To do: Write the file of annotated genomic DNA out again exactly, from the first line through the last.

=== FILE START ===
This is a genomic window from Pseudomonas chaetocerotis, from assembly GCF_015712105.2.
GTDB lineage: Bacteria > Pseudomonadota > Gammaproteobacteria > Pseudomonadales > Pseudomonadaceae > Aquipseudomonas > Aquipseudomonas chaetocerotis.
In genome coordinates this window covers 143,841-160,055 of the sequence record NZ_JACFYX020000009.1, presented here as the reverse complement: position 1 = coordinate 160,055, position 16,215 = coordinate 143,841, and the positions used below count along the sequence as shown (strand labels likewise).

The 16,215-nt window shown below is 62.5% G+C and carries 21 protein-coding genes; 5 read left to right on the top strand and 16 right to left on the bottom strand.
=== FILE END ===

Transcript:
This is a genomic window from Pseudomonas chaetocerotis, from assembly GCF_015712105.2.
GTDB lineage: Bacteria > Pseudomonadota > Gammaproteobacteria > Pseudomonadales > Pseudomonadaceae > Aquipseudomonas > Aquipseudomonas chaetocerotis.
In genome coordinates this window covers 143,841-160,055 of the sequence record NZ_JACFYX020000009.1, presented here as the reverse complement: position 1 = coordinate 160,055, position 16,215 = coordinate 143,841, and the positions used below count along the sequence as shown (strand labels likewise).

The 16,215-nt window shown below is 62.5% G+C and carries 21 protein-coding genes; 5 read left to right on the top strand and 16 right to left on the bottom strand.